Both poetry and yoga are localized, moment-by-moment endeavors. 

They rely on knowledge of community, the community of words and the body, the community of people who share these interests, the community of the natural world that is both companion and provider. Yesterday, I heard Gary Ferguson on West Virginia Public Radio saying that ancients believed that beauty, community and mystery are essential for health. In addition to being community activities, poetry and yoga tap beauty and mystery.

And meditation clears the heart and mind to receive mysteries of beauty and community. 


Meditate derives from the word for measure; we measure moments through meditation. With Day Poems, small poems accrue to form a log of a life lived. I devised the process as a way of attending to the world outside of ourselves while maintaining sensitivity to unique perspectives. It is a form of meditation.

Think also of walking meditation: steps measure a passage through time. If we start by counting the steps, often the numbers fall away. Similarly with swimming. It’s enough to be moving. Forward, yes, because that’s the way we face, but not necessarily toward a destination.

Purely for movement’s sake. As the tidal rise and fall of the breath is the movement of life.

Yoga can also be experienced as a moving meditation, inviting a sense of  flow or ease. This needn’t be elaborate. One motion loved by my students of all ages is a rhythmic combo of a gentle lean into the legs with arms along.

A technique I use to introduce people who are new to breath awareness is to track the breath by silently saying the word and on inhalation and 1 on exhalation, continuing to and2, and3….

Pause and try it for yourself now, counting to 12.

That practice was inspired by Martha Graham. In Blood Memory she mentions how a dance starts by landing on the and.  It makes sense to me in the dance of life: we are always in motion with the breath, even when we are sleeping.

In this way we are not so different from the shark that sways to keep from sinking.

With and, we join with all who’ve ever breathed. In counting the exhalation we intentionally link that precious breath.

We expend our breath as we pay attention. There’s no “good” or “bad” in that. It just is.

Wild breath

Sometimes, as I guide students through breath awareness, I liken the breath to a wild animal. In constructive rest or sitting supported and upright on the floor or in a chair, we can sidle up to the breath, see how it moves at its own natural rhythm, exercises its own curiosity in the habitat of the body. I tell the students the breath has been there all day, now we are sitting still beside it, to observe it without changing it.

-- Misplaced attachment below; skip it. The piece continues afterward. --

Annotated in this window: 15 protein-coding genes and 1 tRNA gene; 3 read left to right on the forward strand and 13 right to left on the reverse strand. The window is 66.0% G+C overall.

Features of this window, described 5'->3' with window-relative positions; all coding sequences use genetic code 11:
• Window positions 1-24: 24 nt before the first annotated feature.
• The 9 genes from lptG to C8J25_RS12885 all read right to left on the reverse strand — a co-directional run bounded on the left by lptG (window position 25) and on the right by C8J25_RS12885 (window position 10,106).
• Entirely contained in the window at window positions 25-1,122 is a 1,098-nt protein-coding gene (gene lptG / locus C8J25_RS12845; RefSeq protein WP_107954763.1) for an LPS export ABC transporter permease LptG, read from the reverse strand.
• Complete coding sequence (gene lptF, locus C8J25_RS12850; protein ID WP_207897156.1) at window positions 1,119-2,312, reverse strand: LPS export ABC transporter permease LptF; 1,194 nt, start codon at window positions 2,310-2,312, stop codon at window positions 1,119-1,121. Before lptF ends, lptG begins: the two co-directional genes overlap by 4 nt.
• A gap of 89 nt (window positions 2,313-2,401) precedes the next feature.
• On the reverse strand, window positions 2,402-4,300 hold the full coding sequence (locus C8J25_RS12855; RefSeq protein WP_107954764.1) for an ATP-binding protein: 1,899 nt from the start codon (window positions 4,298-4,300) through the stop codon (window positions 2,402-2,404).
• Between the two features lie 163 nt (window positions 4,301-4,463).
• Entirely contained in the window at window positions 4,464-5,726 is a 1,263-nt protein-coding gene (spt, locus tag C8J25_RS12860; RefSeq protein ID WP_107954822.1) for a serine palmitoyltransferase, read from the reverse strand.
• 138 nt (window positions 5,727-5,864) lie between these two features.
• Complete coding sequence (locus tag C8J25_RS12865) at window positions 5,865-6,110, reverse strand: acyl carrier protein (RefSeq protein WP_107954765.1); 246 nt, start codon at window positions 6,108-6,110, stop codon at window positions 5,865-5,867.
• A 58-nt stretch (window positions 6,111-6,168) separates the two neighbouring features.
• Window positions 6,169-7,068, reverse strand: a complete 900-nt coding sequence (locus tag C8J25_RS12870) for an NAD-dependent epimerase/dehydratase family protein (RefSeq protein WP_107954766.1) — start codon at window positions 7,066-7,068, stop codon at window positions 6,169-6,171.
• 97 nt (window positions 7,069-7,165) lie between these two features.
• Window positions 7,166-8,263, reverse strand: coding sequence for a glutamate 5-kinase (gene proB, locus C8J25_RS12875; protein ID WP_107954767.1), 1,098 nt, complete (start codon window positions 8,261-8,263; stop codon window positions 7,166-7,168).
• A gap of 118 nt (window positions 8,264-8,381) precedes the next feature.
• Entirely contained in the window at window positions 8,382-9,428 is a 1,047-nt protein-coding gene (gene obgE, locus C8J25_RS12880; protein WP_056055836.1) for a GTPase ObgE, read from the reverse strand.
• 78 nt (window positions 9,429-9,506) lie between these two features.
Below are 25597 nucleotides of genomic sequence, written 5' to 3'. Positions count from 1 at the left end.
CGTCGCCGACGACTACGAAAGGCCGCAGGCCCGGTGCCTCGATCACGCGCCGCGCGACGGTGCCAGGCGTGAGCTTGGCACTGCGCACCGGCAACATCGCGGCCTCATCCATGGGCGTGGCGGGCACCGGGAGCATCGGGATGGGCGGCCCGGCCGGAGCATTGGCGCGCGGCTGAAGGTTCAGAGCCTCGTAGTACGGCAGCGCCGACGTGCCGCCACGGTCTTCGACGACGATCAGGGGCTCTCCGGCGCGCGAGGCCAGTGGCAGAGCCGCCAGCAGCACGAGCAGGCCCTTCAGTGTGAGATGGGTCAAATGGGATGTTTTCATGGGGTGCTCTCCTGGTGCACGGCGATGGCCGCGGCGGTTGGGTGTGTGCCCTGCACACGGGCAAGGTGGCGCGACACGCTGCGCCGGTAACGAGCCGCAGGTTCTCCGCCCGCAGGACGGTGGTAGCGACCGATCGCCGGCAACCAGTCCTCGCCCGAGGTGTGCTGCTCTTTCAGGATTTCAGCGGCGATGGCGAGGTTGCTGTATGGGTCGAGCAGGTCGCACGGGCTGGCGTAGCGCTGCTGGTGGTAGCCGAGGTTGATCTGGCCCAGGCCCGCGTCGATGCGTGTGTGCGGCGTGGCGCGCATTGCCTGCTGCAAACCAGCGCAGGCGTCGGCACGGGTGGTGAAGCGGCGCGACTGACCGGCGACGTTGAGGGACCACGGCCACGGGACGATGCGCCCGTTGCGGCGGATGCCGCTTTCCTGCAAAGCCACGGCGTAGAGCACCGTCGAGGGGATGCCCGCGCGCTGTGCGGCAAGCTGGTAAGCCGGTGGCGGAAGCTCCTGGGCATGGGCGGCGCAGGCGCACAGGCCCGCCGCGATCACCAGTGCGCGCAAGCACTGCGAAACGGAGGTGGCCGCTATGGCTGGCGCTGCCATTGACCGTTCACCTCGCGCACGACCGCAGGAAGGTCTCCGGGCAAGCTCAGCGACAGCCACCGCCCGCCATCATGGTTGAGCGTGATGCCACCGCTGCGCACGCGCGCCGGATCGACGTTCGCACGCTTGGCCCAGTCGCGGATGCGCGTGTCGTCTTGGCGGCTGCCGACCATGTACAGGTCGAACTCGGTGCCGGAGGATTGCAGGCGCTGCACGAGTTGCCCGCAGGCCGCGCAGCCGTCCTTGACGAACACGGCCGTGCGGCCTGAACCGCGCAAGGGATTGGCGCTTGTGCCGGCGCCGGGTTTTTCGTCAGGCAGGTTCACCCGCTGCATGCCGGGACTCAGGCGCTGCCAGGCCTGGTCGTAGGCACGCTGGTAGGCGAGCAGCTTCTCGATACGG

We can take the analogy further if we think of the breath as a wild animal that is undomesticated, but not unfamiliar with people. A pet is an animal that is not eaten, has been brought into the household and is named. Neither stray cat or feral dog, the breath is never fully domesticated. We do not name the breath, we certainly don’t voluntarily seek to end it, but it does live in the houses of our bodies.  The breath is a dolphin that recognizes a swimmer in a bay or a crow that caws hello to a gardener every morning. Breath is in us and of us, like animals in the umwelt we share, trainable, like a marine mammal or bird, and always capable of moving outside the mind’s control.

Through the laboratory of yoga, can we understand how the body is both tamed and untamed? Can we then courageously make space for the rest of the world to remain a little wilder, too?

Some naturalists say there are no wild animals anymore. Humans have reached long arms of technology into every corner of the skies. Oceans’ waters carry traces of discarded chemicals, plastics swirl through tides. Roads criss cross remote regions. The omnipresent noise of machinery has altered the sound landscape of every other species’ lives.

Sitting with the wild animal of the breath is one of the surest ways I know to come into intimacy with one’s own body, the body that houses the what of who you are. I believe that a deepened intimacy with oneself — I mean something beyond acceptance, closer to a knowingness that we are animals also, alive organisms — will bring us into a deeper intimacy with every other living thing, from the neighbors we are instructed to love as ourselves to the mountain lion wandering into a subdivision in search of water, from a fish in a desert lake we’ll never see to a frog yet undiscovered and unnamed.

So, try it. Exercise the imagination. Sit or lie down. Close the eyes. Sidle up to the breath, your wild animal of inspiration and exhalation. Observe it. What does it sound like? Where does it like to linger? How does it move and in what way? Give it some attention. Try to understand it for what it is. Knowing is where love begins.


“The breathing up one side of the body and down the other has helped me get back to sleep in the middle of the might. My body feels gifted.” When a student reported this, I knew I had to share this breath practice. My thanks to Kimberly Carson for introducing it to me.

Waking up in the night, checking the clock to see that it’s 1:30 am, 2:42 am, 3:56 am–too early to leave the blankets? It happens to me, too.

Position yourself on the back, face up. I call this “cowboy style,” resting,  looking up at the sky.

Let the feet be floppy, a little apart. Rest hands and arms anywhere that’s comfortable. Engage the imagination, eyes open or closed. Imagine breathing in through the sole of  the right foot, all the way up the leg, through the torso, arm, and neck, arcing over the crown of the head and back down down down the left side–neck, arm, hand, torso, hip, through the thigh and calf and out the sole of the left foot. You might notice a slight pause at the end of the exhalation. At the end of that pause, let the inhalation sweep in through that left foot, up the left side, over the crown and down, exhaling through the right foot. Tiny pause. And then breath returns through the sole of that right foot, up and around, out the left. In the left, up and around, out the right. In the right….

Vikram Seth’s All You Who Sleep Tonight is a lovely poem to learn, too. The soothing rhythm serves as a lullaby.